It has always been my firm believe that entertainment and advertising reflect culture, and are not the root of it. Causation is hard to prove, but the correlation between films and television shows and the eras in which they were/are produced is never a coincidence. The entity known as Hollywood has a long history of providing escapism during wartime, asking questions of society during periods of cultural shift, and providing a creative outlet for those on the margins of society.
Then there’s advertising. Right now, smartphone advertisements seem to be the clearest indicator of what people associate with social power. This ad in particular makes my blood boil with annoyance:
What does this commercial say? How do the characters relate to each other?
- A hierarchy exists wherein the better individual is determined not by what they do for others, but by how fast their phones receive information.
- Notice also that fast access to information does not spur them on to do anything with the information except hold it over the heads of their neighbors.
- These individuals are recipients and consumers. They are not action-oriented people. Their usage of technology does not signify any real accomplishment on their part; they use the scientific advancements made and maintained by others as the basis for a misguided sense of superiority.
This is probably an unnecessarily reactionary response, but smartphone and wireless carrier advertisements seem to sum up where we have arrived as a culture. We do less, we move around less, we think less and read less. Our smart phones and back-in-a-flash data plans give us near-instant access to a literal world of information via the internet, but if pop culture is any indication, we use that access for little more than looking at kittens on youtube. Like the man and woman in the commercial above: we stay in one place, we receive and we consume.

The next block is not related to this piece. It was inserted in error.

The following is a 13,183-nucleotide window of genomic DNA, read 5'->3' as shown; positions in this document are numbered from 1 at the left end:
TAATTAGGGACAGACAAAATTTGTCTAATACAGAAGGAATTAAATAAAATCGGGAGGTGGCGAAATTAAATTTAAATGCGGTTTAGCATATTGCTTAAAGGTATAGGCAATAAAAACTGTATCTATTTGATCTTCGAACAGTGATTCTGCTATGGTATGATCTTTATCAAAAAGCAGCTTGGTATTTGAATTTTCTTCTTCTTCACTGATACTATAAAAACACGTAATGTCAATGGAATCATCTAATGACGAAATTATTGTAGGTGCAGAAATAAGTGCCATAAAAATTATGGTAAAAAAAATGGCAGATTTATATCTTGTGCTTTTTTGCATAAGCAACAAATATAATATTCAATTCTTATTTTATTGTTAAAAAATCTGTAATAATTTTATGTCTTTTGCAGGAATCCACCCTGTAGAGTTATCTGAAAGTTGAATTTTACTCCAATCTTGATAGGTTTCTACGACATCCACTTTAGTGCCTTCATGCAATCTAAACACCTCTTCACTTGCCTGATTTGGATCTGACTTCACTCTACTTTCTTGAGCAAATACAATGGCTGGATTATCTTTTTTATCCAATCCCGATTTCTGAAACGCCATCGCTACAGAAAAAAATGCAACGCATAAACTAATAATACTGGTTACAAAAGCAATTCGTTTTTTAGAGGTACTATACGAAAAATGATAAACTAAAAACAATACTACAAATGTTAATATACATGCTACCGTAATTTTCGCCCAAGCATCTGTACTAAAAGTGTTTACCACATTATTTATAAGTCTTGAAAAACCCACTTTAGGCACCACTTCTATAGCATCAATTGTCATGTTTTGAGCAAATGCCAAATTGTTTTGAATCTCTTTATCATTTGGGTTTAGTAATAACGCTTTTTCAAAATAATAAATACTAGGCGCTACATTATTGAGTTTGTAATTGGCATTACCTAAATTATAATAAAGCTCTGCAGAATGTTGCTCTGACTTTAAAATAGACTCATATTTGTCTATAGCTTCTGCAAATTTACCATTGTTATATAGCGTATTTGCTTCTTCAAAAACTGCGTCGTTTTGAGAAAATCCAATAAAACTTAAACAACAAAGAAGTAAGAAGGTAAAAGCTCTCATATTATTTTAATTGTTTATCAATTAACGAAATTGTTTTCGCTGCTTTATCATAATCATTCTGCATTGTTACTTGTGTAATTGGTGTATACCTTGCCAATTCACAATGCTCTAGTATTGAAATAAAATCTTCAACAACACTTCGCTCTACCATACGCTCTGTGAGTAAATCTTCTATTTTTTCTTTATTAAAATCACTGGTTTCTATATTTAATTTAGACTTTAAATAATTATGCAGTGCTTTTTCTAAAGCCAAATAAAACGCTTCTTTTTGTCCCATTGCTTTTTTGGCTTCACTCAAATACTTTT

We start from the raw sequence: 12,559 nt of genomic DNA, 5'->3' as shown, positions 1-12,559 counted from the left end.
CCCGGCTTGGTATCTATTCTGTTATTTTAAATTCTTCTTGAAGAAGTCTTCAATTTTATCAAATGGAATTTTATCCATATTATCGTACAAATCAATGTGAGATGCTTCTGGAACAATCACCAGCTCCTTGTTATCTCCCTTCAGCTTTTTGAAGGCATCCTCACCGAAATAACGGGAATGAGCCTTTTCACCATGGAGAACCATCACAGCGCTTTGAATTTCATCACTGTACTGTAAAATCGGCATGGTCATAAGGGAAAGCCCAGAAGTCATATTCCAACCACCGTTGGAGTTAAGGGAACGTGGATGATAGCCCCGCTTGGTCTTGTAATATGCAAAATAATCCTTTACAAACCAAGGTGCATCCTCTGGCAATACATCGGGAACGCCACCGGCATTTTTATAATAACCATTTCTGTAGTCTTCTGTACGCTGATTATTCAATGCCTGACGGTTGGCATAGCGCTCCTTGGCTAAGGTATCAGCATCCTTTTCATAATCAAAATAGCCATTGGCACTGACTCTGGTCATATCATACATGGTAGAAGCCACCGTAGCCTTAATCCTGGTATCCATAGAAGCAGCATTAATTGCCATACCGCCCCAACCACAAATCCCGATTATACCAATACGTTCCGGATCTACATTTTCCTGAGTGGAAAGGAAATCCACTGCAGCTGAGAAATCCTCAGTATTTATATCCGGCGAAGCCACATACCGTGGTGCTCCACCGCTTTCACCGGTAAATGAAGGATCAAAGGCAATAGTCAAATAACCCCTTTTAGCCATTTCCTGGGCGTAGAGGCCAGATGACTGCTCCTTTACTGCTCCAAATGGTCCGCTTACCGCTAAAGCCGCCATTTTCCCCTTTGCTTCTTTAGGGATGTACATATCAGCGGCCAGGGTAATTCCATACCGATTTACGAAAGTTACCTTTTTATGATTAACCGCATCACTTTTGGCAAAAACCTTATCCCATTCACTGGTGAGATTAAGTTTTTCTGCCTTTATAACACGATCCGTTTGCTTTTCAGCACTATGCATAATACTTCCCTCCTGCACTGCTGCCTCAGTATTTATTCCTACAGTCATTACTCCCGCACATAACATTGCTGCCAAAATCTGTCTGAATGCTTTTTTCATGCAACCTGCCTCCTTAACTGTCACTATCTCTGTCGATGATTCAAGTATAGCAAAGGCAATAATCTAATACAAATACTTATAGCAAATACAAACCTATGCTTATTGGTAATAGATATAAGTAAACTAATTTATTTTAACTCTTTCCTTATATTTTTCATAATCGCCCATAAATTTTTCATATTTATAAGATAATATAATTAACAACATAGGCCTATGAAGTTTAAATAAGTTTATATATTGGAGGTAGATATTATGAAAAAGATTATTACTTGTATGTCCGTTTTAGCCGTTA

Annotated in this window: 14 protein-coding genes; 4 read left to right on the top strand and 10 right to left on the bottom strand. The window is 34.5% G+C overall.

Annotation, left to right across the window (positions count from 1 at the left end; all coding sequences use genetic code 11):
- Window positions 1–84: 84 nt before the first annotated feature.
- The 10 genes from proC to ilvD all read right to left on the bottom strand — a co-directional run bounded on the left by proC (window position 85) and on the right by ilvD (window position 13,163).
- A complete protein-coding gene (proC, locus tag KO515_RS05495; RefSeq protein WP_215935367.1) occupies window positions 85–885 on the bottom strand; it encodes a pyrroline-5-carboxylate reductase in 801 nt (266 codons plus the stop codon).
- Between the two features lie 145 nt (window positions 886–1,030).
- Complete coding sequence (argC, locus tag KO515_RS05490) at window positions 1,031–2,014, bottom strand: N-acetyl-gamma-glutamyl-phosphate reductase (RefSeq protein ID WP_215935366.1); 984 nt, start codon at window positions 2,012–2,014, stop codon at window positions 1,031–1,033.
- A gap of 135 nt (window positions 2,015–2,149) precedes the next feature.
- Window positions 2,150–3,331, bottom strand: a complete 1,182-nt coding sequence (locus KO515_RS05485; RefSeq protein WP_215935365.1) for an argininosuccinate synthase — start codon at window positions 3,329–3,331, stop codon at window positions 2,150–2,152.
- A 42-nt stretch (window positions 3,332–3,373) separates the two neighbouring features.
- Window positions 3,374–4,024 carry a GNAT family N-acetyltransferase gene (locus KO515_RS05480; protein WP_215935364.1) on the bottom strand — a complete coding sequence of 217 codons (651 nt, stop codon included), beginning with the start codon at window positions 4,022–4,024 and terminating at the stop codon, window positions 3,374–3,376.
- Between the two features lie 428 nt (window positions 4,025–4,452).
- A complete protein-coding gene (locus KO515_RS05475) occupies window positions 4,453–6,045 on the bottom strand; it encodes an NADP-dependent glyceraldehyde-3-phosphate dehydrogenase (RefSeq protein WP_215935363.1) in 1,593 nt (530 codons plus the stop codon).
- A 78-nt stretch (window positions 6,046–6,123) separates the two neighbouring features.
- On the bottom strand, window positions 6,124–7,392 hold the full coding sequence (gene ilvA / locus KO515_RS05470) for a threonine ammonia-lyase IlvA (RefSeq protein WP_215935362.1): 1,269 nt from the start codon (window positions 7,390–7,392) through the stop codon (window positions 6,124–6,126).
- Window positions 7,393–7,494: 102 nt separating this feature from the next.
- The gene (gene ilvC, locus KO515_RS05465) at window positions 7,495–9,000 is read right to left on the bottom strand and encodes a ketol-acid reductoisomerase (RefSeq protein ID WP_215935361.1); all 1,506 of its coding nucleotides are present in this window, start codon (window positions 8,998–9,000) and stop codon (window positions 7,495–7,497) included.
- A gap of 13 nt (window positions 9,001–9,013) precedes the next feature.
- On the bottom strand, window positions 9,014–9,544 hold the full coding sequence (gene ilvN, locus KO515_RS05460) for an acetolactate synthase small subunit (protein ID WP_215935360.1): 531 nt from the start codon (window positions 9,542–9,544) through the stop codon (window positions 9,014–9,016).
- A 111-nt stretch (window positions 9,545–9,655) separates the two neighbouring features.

We have lost touch with what it is to accomplish things that are meaningful and real. We don’t produce. We don’t wield as much interpersonal influence as we should.
Technology and mass communications are supposed to be tools for culture, but they have themselves become culture.
“We need to know who we are and if we have what it takes. What do we do now with the ultimate question? Where do we go to find an answer? In order to help you find the answer to The Question, let me as you another: What have you done with your question? Where have you taken in? You see. a man’s core question does not go away.”
– John Eldredge, Wild at Heart